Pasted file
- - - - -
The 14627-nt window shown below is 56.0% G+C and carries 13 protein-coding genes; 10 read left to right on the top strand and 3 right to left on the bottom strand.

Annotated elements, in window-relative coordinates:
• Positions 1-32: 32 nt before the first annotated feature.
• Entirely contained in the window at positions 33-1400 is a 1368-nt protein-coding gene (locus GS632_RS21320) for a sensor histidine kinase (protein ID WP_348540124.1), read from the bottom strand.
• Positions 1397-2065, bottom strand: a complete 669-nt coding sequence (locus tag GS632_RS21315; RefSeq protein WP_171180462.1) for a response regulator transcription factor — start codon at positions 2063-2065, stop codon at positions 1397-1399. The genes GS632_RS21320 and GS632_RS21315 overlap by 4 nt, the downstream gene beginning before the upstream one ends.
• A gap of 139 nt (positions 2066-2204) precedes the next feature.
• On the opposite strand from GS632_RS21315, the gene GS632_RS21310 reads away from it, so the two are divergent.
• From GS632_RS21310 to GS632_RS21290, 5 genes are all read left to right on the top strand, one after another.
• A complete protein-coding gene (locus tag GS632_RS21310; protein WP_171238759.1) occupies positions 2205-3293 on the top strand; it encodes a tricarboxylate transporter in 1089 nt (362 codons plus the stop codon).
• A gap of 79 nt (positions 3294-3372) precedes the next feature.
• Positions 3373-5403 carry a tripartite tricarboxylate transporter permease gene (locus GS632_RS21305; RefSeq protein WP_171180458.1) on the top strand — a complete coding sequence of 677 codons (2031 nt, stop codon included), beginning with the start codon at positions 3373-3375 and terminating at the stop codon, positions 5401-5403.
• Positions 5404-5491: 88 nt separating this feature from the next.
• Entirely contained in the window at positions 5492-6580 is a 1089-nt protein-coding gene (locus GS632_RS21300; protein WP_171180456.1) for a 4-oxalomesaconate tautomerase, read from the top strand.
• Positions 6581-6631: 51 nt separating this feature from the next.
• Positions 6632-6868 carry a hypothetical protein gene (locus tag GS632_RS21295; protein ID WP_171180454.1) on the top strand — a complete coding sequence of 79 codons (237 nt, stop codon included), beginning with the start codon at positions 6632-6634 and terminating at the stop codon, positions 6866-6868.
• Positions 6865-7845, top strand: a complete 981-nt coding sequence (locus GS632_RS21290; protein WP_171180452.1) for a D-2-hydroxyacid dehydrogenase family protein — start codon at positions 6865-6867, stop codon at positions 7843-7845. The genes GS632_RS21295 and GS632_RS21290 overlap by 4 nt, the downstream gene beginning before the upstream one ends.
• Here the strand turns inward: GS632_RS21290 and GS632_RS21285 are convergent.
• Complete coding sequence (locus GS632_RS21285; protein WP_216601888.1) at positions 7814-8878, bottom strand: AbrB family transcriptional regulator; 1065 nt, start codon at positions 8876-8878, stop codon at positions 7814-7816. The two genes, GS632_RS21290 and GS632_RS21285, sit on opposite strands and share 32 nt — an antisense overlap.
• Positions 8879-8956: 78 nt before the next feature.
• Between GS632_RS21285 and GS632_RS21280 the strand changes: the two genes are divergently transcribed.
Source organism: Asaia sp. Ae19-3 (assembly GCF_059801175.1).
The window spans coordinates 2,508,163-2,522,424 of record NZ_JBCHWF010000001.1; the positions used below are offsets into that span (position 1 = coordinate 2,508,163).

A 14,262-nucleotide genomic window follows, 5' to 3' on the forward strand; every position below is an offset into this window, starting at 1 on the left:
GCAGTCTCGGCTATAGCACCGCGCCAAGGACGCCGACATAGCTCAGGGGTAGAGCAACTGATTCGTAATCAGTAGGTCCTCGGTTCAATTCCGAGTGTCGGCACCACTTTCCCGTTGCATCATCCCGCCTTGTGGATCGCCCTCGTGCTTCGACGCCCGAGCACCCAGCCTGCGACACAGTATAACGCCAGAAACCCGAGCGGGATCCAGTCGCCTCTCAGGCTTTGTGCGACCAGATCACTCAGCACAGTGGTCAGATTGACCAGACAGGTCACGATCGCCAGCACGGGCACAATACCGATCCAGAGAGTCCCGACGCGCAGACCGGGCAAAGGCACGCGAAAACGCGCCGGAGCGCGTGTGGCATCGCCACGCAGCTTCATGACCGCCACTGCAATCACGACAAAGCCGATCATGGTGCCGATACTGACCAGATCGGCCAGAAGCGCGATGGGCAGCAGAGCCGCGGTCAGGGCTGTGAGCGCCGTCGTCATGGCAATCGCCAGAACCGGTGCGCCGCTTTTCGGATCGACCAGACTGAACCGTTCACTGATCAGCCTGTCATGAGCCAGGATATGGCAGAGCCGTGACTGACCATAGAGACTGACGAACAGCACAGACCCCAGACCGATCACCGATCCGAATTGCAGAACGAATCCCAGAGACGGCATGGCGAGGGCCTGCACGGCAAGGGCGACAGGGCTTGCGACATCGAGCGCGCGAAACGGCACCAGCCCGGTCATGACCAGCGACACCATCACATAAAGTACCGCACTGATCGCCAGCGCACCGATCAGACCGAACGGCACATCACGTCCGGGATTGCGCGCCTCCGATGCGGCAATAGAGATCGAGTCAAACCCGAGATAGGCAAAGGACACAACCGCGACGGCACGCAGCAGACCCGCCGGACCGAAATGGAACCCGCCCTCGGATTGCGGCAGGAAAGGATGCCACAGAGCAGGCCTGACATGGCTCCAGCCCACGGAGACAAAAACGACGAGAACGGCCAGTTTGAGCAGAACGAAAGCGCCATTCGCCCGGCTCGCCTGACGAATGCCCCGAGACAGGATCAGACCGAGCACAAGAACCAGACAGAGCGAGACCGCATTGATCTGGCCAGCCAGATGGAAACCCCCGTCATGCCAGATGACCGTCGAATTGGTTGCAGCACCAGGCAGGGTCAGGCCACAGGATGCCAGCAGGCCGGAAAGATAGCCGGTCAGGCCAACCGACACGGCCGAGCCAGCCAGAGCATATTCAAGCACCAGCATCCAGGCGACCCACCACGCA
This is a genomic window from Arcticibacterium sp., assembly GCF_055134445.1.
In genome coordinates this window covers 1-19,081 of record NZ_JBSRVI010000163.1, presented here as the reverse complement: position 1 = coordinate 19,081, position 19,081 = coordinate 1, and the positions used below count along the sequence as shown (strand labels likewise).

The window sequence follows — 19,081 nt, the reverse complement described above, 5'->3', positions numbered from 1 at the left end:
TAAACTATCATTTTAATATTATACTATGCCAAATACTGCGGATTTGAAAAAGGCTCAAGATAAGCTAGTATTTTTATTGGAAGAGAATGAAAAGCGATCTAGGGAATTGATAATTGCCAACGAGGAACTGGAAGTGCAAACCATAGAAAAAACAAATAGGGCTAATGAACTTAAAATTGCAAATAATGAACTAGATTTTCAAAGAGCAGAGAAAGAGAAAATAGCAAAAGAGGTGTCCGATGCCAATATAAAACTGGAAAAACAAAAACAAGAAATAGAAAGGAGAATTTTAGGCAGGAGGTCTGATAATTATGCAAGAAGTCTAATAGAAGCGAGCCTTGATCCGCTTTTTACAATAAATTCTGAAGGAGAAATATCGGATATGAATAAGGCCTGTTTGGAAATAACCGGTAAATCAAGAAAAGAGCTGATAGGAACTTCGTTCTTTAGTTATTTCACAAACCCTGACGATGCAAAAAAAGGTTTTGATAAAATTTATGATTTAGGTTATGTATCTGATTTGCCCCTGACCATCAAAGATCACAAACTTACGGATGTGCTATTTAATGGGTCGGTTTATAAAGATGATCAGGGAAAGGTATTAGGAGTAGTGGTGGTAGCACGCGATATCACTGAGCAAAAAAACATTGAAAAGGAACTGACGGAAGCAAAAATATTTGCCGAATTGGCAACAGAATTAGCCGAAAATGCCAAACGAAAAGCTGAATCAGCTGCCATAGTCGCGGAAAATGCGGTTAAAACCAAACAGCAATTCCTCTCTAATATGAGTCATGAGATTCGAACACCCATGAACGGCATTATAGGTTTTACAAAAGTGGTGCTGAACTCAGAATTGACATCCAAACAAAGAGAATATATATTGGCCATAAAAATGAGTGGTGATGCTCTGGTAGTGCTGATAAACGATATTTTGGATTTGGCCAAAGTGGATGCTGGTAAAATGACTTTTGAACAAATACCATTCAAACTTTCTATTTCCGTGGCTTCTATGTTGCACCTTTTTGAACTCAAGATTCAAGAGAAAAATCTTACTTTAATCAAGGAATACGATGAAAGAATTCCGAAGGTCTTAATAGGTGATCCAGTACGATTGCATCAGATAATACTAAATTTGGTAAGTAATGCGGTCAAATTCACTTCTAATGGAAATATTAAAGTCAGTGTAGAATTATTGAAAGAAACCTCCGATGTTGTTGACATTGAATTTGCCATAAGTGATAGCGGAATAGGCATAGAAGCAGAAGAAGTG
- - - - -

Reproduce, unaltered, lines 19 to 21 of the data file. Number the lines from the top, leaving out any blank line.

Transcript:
• Positions 8879-8956: 78 nt before the next feature.
• Between GS632_RS21285 and GS632_RS21280 the strand changes: the two genes are divergently transcribed.
Source organism: Asaia sp. Ae19-3 (assembly GCF_059801175.1).